Page last updated at 00:25 GMT, Wednesday, 21 January 2009

US finance stocks decline sharply

Traders work on the floor of the New York Stock Exchange
Traders remain concerned over the outlook for finance firms

Leading US indexes saw their biggest one-day fall in nearly two months, with banking shares falling sharply amid concerns over the sector's outlook.

The benchmark Dow Jones Industrial Average shed 332 points or 4% to 7,949.09 while the Standard & Poor's dropped 5.2% and the Nasdaq shed 5.7%.

As he became the 44th US president on Tuesday, Barack Obama highlighted the economic challenges ahead.

A number of banks have posted poor earnings recently, compounding jitters.

"There's just tremendous fear and uncertainty in the banking sector," said Richard Cripps, chief market strategist for Stifel Nicolaus.

Ongoing falls

Bank of America fell 28%, JP Morgan dropped 20.7% , while Citigroup fell 20%.

On Tuesday Bank of New York Mellon brought forward its earnings results, saying profit slid 88% for the quarter. State Street meanwhile saw its profits during the quarter drop 71%.

This comes after Bank of America and Citigroup both recently announced poor results. Citigroup set out plans to divide the firm in two last week, as it revealed a quarterly loss of $8.29bn.

Merrill Lynch also recently posted a fourth-quarter 2008 loss of $15.31bn.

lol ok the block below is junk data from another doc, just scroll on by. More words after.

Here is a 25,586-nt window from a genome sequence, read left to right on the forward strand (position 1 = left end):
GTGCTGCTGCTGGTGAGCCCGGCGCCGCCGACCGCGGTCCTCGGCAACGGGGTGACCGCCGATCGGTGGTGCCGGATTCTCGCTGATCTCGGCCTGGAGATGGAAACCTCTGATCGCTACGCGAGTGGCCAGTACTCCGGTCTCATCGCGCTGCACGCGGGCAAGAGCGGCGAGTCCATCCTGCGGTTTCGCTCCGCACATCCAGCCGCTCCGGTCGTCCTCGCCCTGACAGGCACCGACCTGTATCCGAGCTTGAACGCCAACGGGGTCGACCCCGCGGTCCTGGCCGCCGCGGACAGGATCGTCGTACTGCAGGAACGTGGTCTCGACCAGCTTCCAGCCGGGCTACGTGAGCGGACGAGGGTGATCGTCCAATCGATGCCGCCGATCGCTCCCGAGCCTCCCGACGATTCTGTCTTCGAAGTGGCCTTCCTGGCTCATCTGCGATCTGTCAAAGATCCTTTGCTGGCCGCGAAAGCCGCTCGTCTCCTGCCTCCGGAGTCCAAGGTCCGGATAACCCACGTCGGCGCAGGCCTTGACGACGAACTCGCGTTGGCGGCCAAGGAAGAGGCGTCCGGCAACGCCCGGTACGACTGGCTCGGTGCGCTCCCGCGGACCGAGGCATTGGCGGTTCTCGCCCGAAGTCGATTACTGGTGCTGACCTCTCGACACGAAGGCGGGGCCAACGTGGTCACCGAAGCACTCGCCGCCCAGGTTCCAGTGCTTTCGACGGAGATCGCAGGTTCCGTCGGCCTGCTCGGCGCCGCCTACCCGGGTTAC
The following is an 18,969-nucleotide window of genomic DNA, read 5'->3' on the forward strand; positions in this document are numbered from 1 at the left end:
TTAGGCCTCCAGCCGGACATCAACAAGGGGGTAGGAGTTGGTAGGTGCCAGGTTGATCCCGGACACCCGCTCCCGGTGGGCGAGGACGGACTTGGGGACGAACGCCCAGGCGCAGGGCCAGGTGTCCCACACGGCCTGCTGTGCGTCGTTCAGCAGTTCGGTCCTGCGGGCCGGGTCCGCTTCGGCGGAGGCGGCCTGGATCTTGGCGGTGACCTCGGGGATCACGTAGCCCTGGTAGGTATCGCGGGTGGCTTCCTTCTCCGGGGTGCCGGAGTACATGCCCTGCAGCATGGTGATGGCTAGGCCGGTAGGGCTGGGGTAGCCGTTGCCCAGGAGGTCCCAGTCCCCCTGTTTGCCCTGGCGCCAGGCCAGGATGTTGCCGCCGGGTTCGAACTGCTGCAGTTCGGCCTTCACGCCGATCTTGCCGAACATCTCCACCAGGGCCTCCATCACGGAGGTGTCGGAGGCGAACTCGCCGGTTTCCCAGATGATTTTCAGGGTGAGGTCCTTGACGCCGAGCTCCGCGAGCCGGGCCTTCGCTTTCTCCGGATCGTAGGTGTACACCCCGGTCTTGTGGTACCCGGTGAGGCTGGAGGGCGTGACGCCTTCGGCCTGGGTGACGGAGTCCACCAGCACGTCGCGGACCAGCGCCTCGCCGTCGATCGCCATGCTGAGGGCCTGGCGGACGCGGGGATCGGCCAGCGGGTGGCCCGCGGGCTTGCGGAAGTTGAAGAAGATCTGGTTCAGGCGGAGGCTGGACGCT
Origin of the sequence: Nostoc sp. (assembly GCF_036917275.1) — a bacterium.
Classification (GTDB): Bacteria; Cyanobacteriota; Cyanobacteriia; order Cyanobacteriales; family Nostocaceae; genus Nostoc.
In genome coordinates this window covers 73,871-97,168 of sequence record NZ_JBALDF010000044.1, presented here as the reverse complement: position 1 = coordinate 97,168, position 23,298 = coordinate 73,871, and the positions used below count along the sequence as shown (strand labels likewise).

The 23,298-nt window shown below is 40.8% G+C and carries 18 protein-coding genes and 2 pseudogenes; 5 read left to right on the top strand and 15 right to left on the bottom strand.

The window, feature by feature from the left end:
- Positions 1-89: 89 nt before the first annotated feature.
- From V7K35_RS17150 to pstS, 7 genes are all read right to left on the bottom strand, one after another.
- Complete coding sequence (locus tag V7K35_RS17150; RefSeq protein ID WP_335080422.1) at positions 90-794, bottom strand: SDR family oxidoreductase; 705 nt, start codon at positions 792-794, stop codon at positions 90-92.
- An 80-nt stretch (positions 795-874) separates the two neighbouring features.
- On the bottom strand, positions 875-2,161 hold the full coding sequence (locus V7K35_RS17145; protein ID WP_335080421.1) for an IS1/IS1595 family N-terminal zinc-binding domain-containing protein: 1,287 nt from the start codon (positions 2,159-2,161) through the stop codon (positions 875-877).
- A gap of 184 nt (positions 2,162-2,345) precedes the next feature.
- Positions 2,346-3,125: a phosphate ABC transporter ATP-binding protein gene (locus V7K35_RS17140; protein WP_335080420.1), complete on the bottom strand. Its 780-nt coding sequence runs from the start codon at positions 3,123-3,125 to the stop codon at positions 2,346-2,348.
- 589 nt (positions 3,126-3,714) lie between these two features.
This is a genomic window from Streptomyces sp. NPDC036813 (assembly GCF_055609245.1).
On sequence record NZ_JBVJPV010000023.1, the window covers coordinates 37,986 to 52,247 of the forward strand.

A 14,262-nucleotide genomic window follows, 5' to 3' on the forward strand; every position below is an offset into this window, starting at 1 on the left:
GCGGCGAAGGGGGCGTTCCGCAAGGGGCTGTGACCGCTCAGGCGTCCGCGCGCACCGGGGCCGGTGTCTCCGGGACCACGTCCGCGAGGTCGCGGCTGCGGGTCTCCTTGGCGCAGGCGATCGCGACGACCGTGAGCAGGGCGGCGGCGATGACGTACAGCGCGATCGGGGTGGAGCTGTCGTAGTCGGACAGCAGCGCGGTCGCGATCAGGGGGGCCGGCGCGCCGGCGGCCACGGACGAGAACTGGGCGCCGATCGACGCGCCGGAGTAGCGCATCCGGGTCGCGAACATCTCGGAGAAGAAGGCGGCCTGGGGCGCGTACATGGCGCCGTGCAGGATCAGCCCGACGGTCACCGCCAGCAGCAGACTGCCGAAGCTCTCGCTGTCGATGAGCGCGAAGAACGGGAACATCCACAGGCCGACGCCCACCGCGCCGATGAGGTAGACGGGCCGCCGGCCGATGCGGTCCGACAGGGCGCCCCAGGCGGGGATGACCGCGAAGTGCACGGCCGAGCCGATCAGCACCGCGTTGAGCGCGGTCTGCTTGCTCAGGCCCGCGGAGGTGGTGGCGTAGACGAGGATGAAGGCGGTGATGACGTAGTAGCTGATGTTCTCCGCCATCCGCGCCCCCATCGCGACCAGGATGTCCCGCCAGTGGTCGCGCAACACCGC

And this week news from Royal Bank of Scotland that it expects losses for 2008 to exceed 28bn have further added to concerns.

The falls in New York came after declines in London. RBS shares shed 11% on Tuesday, after plunging 67% a day earlier.

The newly formed Lloyds Banking Group shed just over a third of its value and Barclays dropped 18%.

Additional moves by the UK government on Monday to encourage banks to lend more failed to boost investor confidence as fears grew that RBS might be nationalised.

"We thought 2008 was bad. I think 2009 is going to be a continuation of that whole song," said Keith Wirtz, chief investment officer of Fifth Third Asset Management.

Print Sponsor




FEATURES, VIEWS, ANALYSIS
Has China's housing bubble burst?
How the world's oldest clove tree defied an empire
Why Royal Ballet principal Sergei Polunin quit

BBC navigation

BBC © 2014 The BBC is not responsible for the content of external sites. Read more.

This page is best viewed in an up-to-date web browser with style sheets (CSS) enabled. While you will be able to view the content of this page in your current browser, you will not be able to get the full visual experience. Please consider upgrading your browser software or enabling style sheets (CSS) if you are able to do so.

Americas Africa Europe Middle East South Asia Asia Pacific